I remember the days when I was an aspiring writer. I wanted to make it, and in a sick way, I wanted to prove myself not to the arses who said, "I couldn't" but to myself. Every story was a labor of love and so much sweat there were days when I wanted to tear my hair out. It all boiled down to one thing – investing in the story.
Today, that's changed. There's so many publishers out there that it's more a case of pick your poison on their side than sweating out the little stuff in the story. You see, when I started writing there was no internet. Shoot, a computer was something that took up a whole room and needed fifty workers to care for it.
It was an age when every story had to count. Each page had to have that spark that got your foot in the door and, potentially, a contract in your hand. That's what I come from. Where it was the effort you put into the story that counted.
Maybe I should hang up my old typewriter and say, "Characters don't count. Plot doesn't matter. It's all about banging out the story and selling it then waving the credit in front of all your crit partners because somehow that makes you bigger or better."
Sorry, but that's sad. It's not that I don't think prolific writers don't exist. I know they do. My main beef comes down to how much garbage is out there. Don't say there isn't because we've all come across at least one crappy story in our days.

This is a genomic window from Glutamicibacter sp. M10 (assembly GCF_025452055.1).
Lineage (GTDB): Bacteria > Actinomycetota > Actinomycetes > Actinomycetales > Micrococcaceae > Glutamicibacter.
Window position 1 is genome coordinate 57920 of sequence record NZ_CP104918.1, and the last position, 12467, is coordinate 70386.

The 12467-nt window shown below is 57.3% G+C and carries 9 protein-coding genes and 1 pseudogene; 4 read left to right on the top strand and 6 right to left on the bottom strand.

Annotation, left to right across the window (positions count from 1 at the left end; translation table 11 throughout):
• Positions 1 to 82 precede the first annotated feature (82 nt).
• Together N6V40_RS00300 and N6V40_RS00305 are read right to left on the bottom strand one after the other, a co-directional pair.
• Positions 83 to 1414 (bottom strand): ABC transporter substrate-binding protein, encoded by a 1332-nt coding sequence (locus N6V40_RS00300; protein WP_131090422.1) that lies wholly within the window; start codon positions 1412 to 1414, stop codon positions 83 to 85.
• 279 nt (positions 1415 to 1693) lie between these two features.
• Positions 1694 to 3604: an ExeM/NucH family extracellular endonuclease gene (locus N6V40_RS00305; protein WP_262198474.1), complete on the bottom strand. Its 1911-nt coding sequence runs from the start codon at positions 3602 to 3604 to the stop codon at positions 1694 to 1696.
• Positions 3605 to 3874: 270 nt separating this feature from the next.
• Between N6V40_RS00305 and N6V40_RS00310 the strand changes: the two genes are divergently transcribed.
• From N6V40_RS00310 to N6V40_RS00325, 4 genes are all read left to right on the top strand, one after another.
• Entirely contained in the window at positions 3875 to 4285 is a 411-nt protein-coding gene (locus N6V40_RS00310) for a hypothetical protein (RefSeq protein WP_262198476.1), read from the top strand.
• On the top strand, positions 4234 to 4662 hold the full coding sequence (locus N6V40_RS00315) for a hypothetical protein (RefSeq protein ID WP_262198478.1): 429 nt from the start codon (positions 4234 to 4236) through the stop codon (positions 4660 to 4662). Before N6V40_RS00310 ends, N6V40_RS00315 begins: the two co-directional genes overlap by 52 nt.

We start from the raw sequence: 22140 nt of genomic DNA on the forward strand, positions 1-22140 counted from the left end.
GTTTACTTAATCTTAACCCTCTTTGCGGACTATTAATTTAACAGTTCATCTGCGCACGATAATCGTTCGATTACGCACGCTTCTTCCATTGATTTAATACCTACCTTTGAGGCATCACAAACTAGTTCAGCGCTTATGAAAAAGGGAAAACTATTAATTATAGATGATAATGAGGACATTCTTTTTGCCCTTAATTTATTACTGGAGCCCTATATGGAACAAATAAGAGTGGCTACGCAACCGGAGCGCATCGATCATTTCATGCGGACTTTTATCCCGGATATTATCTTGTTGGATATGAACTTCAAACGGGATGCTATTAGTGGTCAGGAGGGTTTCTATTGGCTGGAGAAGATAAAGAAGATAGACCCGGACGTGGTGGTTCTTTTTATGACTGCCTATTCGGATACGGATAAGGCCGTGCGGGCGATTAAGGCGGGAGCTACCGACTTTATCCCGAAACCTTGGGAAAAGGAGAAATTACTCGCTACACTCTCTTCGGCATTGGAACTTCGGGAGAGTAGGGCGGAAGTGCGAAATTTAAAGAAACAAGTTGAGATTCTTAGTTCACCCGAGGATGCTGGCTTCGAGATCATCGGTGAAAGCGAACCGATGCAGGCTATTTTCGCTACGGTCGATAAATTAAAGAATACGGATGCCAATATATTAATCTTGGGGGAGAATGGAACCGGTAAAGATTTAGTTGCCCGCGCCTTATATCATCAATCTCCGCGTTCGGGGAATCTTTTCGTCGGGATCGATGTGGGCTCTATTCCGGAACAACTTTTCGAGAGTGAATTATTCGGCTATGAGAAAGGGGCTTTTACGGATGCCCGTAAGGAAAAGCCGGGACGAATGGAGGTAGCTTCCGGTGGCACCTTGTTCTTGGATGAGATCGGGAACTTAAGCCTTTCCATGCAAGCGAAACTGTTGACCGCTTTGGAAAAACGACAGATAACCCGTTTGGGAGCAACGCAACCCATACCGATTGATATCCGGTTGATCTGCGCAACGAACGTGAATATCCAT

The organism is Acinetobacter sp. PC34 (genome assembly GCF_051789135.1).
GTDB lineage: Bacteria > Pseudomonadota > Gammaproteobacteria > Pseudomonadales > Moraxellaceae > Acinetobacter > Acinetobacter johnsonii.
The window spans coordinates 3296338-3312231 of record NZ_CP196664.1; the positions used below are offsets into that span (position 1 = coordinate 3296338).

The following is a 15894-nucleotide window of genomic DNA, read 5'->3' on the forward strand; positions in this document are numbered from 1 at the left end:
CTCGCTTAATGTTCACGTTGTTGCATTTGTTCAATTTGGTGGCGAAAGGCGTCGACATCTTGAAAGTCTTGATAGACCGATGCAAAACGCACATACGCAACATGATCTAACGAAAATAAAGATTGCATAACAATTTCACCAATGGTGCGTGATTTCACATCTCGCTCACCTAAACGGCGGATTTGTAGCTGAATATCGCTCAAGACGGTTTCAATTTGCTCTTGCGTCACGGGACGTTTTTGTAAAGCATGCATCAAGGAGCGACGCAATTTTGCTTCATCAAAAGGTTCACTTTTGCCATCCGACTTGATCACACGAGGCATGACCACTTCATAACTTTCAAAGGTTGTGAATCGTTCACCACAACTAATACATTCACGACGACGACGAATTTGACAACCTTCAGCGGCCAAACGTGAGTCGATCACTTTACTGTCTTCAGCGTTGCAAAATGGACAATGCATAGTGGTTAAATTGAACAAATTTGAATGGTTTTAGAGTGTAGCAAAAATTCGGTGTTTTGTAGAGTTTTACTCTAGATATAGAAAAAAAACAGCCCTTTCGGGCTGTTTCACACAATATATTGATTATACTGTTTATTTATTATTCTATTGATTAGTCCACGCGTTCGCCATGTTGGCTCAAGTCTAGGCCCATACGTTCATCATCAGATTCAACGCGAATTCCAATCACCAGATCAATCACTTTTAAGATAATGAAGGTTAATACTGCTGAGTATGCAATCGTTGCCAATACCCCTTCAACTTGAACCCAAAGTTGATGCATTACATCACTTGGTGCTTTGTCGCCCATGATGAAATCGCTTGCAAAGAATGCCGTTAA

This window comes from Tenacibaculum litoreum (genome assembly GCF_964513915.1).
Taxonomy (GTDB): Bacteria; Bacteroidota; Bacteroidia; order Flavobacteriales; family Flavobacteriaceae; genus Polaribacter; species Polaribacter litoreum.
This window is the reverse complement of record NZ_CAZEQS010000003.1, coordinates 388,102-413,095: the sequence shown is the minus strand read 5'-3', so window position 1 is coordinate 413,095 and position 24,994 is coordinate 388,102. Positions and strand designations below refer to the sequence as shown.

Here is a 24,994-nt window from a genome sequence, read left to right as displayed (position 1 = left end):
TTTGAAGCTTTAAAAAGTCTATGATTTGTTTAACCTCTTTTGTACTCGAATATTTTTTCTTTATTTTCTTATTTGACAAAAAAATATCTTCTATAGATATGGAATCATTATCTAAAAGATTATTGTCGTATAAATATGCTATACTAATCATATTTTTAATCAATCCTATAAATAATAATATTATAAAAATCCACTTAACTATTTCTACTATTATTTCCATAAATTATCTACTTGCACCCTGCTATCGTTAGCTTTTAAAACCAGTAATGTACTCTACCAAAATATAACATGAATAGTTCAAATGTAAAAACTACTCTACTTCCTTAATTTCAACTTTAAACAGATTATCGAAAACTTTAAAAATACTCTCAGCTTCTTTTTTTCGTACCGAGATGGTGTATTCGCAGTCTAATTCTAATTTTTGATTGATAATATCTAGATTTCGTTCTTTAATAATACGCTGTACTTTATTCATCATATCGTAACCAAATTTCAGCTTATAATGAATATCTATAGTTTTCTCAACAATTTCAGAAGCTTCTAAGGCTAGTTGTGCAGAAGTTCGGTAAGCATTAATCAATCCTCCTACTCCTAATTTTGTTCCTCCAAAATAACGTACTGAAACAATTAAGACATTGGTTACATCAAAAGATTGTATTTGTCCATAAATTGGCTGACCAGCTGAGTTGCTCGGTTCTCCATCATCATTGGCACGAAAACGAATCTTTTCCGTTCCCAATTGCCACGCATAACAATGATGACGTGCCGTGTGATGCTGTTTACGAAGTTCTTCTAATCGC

You can tell who's invested in their story. It's obvious and if nobody is willing to tell you that then I will. In my own mentor's words this is a matter of sit-down-shut-up-and-listen.
There's another side to my beef. That's where an author has the unmitigated gall to say – "I wrote it but it's the editor's job to fix it".
What planet are you on? And how did you get lucky enough to get a contract?
Then you get the author who will sit there and say – "But my crit partners tell me this or that or the other thing."
You didn't enter into a binding contract with your crit partners. And for the record, about fifty percent of them are about as helpful as a pilonidal cyst. They tell you to do one thing, so you follow that. Then another says something else, so you follow that. Finally you end up with a mishmash of words that has stripped your story down to a lovely skeleton that's baking on the desert sand or have twisted it inside out. (Can you tell I could go on and on about this?)
Invest in your story. Use your common sense when it comes to crit partners. And take the time to create the best story you ever could have.
Okay, I'm done ranting. It's your turn. Can you tell when an author isn't invested in a story or am I just blowing smoke? Do you think it matters and that authors have to get tougher on themselves when it comes to investment?
Until next Tuesday, cheers and happy writing,